The giant ladybug painting that now graces a Wallingford intersection represents both a "sense of neighborhood" and a reminder to motorists to take it easy.

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When motorists drive through the intersection of Burke Avenue North and North 49th Street in Wallingford, they’ll be surprised to find themselves in the middle of a giant ladybug, freshly painted on the pavement. Maybe they’ll slow down.

At least that’s what the neighbors hope.

Thinking of it as a traffic-calming device, more than a dozen residents joined Sunday to create the ladybug artwork, surrounded by flower petals in vivid yellow, black and red paint.

With a radius of 26 feet, it stretches across the intersection, with some painted leaves spreading onto the adjacent pavement.

“Our goal is to cut down traffic and bring the community together and create a sense of neighborhood,” said Eric Higbee, who lives on the corner and helped lead the project.

The intersection artwork, a pilot project for the city, has been in the works for about five months, he said, adding that the neighborhood received a $1,400 city grant to pay for the paint and permits.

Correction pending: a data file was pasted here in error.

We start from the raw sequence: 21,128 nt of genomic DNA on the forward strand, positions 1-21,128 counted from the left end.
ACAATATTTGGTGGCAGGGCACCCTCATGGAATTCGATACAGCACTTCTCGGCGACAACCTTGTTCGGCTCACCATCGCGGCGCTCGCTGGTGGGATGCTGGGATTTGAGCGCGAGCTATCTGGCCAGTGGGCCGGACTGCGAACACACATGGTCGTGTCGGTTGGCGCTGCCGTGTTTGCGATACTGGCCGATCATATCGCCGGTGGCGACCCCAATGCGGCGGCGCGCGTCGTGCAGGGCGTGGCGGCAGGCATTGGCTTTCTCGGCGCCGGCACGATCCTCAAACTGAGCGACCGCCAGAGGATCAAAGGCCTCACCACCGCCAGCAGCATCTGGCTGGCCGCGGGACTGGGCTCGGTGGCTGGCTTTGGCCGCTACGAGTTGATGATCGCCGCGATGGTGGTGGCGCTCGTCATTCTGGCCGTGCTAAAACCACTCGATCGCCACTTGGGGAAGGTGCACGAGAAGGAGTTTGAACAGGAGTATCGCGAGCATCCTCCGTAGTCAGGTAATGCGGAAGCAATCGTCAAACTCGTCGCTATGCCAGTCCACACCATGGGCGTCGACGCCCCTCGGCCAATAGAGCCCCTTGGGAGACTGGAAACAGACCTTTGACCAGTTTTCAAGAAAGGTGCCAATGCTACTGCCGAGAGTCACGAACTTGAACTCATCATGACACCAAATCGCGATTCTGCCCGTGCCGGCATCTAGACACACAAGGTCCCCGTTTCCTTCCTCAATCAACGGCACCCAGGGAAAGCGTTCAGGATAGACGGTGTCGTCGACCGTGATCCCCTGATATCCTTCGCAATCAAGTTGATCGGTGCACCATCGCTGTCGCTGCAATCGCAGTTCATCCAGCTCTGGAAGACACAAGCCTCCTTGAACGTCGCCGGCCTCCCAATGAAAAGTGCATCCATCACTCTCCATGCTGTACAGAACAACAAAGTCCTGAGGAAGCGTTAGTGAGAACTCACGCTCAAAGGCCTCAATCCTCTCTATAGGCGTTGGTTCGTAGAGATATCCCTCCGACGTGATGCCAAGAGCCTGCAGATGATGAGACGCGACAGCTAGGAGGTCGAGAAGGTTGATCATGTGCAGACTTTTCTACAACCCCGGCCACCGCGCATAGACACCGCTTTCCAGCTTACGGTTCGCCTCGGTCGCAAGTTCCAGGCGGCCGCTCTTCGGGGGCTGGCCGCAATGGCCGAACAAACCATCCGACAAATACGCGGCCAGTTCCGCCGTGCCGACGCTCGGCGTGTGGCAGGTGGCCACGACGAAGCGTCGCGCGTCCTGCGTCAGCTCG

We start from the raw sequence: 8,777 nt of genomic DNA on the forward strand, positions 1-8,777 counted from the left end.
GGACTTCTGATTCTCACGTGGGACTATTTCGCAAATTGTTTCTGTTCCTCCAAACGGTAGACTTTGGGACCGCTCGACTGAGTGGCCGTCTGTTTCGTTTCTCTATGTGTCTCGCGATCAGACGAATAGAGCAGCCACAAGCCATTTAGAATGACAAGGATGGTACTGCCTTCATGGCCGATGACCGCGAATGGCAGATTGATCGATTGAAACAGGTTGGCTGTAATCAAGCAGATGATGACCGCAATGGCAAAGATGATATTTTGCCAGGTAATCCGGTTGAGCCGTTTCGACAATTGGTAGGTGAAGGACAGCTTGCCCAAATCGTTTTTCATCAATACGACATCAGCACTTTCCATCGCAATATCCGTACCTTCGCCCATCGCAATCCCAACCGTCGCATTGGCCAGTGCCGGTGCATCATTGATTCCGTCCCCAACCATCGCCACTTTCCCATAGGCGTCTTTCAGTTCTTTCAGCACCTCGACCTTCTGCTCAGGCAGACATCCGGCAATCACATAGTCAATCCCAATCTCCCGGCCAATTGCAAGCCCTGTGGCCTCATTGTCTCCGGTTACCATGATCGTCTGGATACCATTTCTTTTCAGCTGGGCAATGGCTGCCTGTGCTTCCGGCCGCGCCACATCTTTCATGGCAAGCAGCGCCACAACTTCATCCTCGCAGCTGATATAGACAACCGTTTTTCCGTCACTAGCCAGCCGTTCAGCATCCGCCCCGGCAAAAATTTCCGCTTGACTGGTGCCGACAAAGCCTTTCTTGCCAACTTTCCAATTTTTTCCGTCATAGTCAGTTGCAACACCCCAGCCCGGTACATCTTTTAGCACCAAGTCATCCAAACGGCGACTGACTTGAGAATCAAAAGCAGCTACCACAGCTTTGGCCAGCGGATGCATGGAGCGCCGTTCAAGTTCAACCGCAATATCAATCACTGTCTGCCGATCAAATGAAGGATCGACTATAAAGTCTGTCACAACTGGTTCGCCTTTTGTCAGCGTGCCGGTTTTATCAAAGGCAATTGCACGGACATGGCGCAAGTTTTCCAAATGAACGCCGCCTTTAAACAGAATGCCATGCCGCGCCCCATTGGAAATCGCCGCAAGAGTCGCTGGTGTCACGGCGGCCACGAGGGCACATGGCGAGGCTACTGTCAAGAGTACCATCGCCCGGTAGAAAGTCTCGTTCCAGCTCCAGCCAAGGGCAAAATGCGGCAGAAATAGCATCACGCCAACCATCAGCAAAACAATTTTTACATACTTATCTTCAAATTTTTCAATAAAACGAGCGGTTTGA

Initially, he said, the city thought the design would be too big, but officials eventually allowed the neighborhood to paint it.

The ladybug idea was the brainchild of Lloyd Jansen, who had been talking with another neighbor about the possibility of having speed bumps put in the intersection. The bumps idea evolved into ladybug spots, and he then turned the idea over to neighborhood children, who created the design.

“Dad thought of a ladybug and I thought it sounded really cool,” said his 11-year-old daughter, Laura, who helped in the design work.

Higbee said the residents also wanted to paint flower petals on the sidewalks, but that was vetoed by city officials, who said it would be too confusing for drivers.

He thought the final design was ideal: “It signals people and nature, a healthy garden and ecosystem.”

The idea to paint the intersection came from Portland, where volunteers have been helping people reclaim their city to create community gathering places.

Wallingford wasn’t the only place Sunday where residents were out with their paintbrushes. In the Squire Park neighborhood, neighbors painted a colorful mosaic at the intersection of 20th Avenue and East Marion Street.

Susan Gilmore: 206-464-2054 or sgilmore@seattletimes.com